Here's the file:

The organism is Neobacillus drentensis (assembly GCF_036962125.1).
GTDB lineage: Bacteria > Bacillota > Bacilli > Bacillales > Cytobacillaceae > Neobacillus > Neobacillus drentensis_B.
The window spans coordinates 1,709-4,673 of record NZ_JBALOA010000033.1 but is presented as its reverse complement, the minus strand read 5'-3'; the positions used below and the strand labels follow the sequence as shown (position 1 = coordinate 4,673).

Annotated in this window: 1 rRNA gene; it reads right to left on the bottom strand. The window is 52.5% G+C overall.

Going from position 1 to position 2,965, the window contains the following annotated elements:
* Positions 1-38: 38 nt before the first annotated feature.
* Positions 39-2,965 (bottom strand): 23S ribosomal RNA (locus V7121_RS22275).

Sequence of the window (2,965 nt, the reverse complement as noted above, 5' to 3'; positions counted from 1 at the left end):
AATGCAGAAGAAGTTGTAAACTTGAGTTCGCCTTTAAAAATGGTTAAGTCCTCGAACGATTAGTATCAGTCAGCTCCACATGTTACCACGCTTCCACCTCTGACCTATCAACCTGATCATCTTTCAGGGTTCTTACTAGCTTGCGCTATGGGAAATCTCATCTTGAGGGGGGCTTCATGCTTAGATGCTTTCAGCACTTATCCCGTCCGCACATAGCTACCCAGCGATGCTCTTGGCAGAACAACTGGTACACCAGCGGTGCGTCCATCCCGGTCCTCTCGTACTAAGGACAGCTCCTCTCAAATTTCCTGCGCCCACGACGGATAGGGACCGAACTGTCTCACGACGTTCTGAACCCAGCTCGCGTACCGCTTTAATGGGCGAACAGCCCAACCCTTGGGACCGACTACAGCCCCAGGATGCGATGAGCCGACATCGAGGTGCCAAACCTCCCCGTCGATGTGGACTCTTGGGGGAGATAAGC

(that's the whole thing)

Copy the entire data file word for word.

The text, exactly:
The organism is Neobacillus drentensis (assembly GCF_036962125.1).
GTDB lineage: Bacteria > Bacillota > Bacilli > Bacillales > Cytobacillaceae > Neobacillus > Neobacillus drentensis_B.
The window spans coordinates 1,709-4,673 of record NZ_JBALOA010000033.1 but is presented as its reverse complement, the minus strand read 5'-3'; the positions used below and the strand labels follow the sequence as shown (position 1 = coordinate 4,673).

Annotated in this window: 1 rRNA gene; it reads right to left on the bottom strand. The window is 52.5% G+C overall.

Going from position 1 to position 2,965, the window contains the following annotated elements:
* Positions 1-38: 38 nt before the first annotated feature.
* Positions 39-2,965 (bottom strand): 23S ribosomal RNA (locus V7121_RS22275).

Sequence of the window (2,965 nt, the reverse complement as noted above, 5' to 3'; positions counted from 1 at the left end):
AATGCAGAAGAAGTTGTAAACTTGAGTTCGCCTTTAAAAATGGTTAAGTCCTCGAACGATTAGTATCAGTCAGCTCCACATGTTACCACGCTTCCACCTCTGACCTATCAACCTGATCATCTTTCAGGGTTCTTACTAGCTTGCGCTATGGGAAATCTCATCTTGAGGGGGGCTTCATGCTTAGATGCTTTCAGCACTTATCCCGTCCGCACATAGCTACCCAGCGATGCTCTTGGCAGAACAACTGGTACACCAGCGGTGCGTCCATCCCGGTCCTCTCGTACTAAGGACAGCTCCTCTCAAATTTCCTGCGCCCACGACGGATAGGGACCGAACTGTCTCACGACGTTCTGAACCCAGCTCGCGTACCGCTTTAATGGGCGAACAGCCCAACCCTTGGGACCGACTACAGCCCCAGGATGCGATGAGCCGACATCGAGGTGCCAAACCTCCCCGTCGATGTGGACTCTTGGGGGAGATAAGC